Use of Organic Inputs in Management of Alfisols and Ultisols for Sustainable Maize Production in Western Kenya

Journal of Experimental Agriculture International

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Title Use of Organic Inputs in Management of Alfisols and Ultisols for Sustainable Maize Production in Western Kenya
Creator Achieng, J.
Ouma, G.
Odhiambo, G.
Description Maize (Zea mays L.) is an important food crop in western Kenya, mostly grown by smallholder farmers in complex and risky cropping systems. Trends in population growth in the country indicate that the demand for maize is projected to increase 3-4% annually. Production is however hampered by the predominance of fragile ecosystems (acidic soils), low soil fertility and low use of chemical inputs. The average grain yield is less than 1.0 t ha-1 instead of a reachable 5.0 t ha-1, leading to vicious cycle of food insecurity. An on-farm experiment was conducted in two soil types (Alfisols and Ultisols) in Kakamega, western Kenya, between February and September 2007 to test effects of various organic inputs (Farmyard manure, Tithonia biomass and Desmodium cover crop) in combination with inorganic fertilizers (N, P, K, Mg, B and Zn) on yield of maize. The design was Randomized Complete Block Design, replicated 5 times and the data was subjected to ANOVA and DMRT tests. Soil analysis before planting indicated that pH was 5.0 and 5.4 in Alfisols and Ultisols, respectively. Both soils were deficient in N and P but adequate in exchangeable bases (K, Ca and Mg). Maize grain yield was higher in Ultisols compared to Alfisols. In Alfisols, organic inputs in combination with 30 kg N ha-1 gave maize grain yield improvement of nearly 100% over farmer’s practice (non improved maize variety, wider plant spacing, inorganic fertilizer applied at the rate of 20 N + 20 P ha-1, one weeding). When inorganic fertilizer (60 kg N + 60 kg P ha-1) was applied to maize/banana intercrop, maize yield increased by about 40%. In contrast, in Ultisols, organic inputs increased maize grain yield by between 85% and 115%, while maize/banana intercrop (plus 60 kg N + 60 kg P ha-1) increased maize grain yield by only 4% over the farmer’s practice. Banana intercrop reduced maize population resulting in low maize grain and stover yield. Use of either farmyard manure, tithonia biomass or desmonium cover crop in combination with 30 kg of N ha-1 (from inorganic source) can enhance maize production among smallholder farmers in acidic soils who ordinarily cannot afford to purchase adequate quantities of inorganic fertilizers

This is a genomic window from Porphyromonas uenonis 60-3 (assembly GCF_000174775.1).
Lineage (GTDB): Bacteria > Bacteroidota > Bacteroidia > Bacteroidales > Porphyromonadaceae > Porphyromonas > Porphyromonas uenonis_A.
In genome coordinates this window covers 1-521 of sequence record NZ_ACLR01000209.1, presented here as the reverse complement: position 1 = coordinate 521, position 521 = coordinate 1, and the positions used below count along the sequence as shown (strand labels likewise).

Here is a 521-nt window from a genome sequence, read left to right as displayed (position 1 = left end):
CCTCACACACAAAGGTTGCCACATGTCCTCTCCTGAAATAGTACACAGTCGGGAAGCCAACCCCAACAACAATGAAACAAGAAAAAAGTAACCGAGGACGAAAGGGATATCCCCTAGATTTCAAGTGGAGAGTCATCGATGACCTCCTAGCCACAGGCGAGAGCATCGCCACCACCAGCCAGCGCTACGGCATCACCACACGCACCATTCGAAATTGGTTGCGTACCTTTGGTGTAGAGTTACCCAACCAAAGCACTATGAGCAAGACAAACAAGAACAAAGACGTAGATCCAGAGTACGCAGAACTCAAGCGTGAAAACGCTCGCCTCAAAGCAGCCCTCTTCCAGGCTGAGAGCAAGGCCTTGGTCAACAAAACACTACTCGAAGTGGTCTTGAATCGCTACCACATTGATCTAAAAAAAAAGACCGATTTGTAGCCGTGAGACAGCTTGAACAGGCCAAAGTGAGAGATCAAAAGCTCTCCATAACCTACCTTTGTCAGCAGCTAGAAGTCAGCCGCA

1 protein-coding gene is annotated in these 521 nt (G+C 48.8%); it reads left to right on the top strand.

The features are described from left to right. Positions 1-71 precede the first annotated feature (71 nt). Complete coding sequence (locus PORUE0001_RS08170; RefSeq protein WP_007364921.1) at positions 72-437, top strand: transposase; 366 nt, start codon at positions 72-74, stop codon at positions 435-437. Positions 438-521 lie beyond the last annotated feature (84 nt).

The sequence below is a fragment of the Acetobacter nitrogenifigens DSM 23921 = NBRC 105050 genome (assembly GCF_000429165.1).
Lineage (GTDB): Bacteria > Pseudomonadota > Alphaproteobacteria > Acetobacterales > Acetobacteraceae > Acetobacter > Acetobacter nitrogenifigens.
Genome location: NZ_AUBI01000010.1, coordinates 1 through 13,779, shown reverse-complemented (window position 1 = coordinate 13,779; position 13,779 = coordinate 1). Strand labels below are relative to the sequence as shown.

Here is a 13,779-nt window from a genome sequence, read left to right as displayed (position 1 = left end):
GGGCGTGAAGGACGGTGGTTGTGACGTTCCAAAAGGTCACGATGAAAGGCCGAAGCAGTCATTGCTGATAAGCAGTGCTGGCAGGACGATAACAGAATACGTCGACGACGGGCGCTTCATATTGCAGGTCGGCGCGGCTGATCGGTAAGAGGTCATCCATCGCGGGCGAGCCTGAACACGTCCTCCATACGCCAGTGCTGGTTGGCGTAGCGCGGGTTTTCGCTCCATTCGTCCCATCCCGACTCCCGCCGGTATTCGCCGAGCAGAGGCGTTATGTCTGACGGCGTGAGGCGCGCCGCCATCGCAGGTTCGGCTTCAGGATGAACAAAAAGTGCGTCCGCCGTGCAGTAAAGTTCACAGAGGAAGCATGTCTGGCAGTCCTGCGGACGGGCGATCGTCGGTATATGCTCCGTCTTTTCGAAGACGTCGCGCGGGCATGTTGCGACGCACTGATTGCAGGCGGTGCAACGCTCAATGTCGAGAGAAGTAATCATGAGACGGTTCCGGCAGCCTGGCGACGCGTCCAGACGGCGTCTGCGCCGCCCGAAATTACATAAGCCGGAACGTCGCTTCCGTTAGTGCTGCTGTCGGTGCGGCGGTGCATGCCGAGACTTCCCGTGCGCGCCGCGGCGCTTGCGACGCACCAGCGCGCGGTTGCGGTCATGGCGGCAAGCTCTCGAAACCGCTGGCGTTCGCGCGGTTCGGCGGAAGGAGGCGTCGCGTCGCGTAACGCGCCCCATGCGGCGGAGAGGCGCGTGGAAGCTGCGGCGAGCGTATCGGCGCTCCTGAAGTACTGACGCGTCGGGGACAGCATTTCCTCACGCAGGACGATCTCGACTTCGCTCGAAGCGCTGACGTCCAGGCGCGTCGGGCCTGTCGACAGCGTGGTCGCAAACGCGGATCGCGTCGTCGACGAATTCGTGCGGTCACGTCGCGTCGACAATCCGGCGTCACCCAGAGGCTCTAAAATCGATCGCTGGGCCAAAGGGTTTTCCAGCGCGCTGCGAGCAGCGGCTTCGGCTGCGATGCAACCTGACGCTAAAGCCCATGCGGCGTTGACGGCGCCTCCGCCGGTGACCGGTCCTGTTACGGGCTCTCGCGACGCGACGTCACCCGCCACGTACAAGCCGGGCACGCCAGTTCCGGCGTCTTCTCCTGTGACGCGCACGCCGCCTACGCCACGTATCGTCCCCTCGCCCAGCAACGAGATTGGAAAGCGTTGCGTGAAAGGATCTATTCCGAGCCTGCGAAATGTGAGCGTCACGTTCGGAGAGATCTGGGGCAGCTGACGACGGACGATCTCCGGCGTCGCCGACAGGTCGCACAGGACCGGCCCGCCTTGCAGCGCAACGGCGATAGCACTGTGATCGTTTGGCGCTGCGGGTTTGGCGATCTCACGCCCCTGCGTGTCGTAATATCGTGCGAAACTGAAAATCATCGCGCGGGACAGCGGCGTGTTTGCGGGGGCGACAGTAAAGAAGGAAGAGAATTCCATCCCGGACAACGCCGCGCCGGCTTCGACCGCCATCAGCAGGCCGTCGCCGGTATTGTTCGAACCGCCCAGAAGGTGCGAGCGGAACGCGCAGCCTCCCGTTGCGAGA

Publisher SCIENCEDOMAIN international
Date 2013-07-24
Type info:eu-repo/semantics/article
Format application/pdf
Source Journal of Experimental Agriculture International; 2013 - Volume 3 [Issue 4 (October-December)]; 884-895
Language eng
Rights Copyright (c) 2013 © 2013 Achieng et al.; This is an Open Access article distributed under the terms of the Creative Commons Attribution License (, which permits unrestricted use, distribution, and reproduction in any medium, provided the original work is properly cited

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